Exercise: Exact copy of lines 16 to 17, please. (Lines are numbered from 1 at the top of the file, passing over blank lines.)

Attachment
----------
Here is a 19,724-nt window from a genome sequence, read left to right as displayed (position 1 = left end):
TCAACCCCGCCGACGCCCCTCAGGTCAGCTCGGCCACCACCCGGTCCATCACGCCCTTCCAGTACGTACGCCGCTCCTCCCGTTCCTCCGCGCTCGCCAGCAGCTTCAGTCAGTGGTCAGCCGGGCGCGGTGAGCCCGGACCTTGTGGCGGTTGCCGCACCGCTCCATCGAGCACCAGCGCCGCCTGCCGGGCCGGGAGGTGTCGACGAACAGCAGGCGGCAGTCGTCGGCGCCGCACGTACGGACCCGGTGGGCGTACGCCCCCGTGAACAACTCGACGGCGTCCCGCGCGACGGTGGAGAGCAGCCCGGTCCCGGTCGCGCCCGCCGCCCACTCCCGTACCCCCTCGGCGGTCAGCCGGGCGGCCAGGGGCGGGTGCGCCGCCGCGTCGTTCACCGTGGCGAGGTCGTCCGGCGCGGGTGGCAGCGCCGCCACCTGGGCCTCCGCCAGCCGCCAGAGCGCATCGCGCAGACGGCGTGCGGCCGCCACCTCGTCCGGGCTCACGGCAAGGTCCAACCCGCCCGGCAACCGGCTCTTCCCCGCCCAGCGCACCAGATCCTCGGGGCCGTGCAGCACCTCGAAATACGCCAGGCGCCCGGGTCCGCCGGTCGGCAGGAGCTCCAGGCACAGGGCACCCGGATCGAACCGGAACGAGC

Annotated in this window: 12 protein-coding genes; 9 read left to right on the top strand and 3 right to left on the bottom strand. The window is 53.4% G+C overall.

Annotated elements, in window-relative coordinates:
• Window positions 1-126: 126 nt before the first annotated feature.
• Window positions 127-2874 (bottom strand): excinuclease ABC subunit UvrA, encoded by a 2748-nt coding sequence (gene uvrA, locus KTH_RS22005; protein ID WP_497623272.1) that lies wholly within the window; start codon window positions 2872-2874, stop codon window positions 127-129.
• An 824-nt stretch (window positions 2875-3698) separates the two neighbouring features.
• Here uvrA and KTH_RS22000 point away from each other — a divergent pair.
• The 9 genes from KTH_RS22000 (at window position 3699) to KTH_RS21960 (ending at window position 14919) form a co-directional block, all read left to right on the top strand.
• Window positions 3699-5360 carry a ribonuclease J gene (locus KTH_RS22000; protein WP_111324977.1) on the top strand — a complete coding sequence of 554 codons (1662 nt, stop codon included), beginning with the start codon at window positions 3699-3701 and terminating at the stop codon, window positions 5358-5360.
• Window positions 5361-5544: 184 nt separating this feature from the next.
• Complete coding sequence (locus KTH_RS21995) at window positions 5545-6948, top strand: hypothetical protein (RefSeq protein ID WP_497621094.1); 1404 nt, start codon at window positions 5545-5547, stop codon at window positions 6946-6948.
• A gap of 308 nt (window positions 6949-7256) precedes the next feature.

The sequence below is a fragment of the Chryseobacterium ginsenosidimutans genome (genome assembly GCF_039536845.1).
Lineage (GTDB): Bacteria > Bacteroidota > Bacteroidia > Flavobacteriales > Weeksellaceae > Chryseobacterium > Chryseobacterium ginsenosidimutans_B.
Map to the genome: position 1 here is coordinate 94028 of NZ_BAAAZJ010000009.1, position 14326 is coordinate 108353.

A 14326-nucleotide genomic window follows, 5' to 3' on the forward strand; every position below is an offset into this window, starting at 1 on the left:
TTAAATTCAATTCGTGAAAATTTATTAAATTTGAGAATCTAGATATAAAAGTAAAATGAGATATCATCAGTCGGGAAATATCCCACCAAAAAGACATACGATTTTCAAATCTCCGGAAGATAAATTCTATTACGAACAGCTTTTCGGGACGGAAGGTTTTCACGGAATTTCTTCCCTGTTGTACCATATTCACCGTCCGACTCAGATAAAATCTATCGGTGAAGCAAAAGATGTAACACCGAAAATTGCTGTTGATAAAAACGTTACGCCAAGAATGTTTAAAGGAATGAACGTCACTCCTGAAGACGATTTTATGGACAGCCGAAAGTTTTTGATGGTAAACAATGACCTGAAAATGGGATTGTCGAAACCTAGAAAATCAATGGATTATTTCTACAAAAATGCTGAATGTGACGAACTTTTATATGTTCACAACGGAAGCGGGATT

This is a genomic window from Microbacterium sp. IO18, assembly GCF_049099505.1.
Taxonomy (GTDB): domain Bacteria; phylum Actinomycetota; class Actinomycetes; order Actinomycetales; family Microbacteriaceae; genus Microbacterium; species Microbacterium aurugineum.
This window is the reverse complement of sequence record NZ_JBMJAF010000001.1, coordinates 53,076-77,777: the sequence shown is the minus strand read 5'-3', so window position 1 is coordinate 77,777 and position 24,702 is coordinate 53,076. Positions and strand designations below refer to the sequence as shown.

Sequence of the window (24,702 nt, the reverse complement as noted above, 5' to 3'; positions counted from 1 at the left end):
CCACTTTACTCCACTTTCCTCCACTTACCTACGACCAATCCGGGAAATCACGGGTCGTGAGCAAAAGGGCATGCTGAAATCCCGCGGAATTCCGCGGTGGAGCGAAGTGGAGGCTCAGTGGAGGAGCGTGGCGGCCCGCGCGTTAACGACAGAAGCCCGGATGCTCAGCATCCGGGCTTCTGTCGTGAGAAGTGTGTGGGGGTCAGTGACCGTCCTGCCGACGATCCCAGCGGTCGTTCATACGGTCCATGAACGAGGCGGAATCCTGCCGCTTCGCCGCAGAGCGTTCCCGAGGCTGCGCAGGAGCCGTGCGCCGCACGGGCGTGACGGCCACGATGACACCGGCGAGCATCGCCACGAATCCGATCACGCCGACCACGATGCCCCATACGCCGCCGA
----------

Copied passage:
Map to the genome: position 1 here is coordinate 94028 of NZ_BAAAZJ010000009.1, position 14326 is coordinate 108353.

A 14326-nucleotide genomic window follows, 5' to 3' on the forward strand; every position below is an offset into this window, starting at 1 on the left: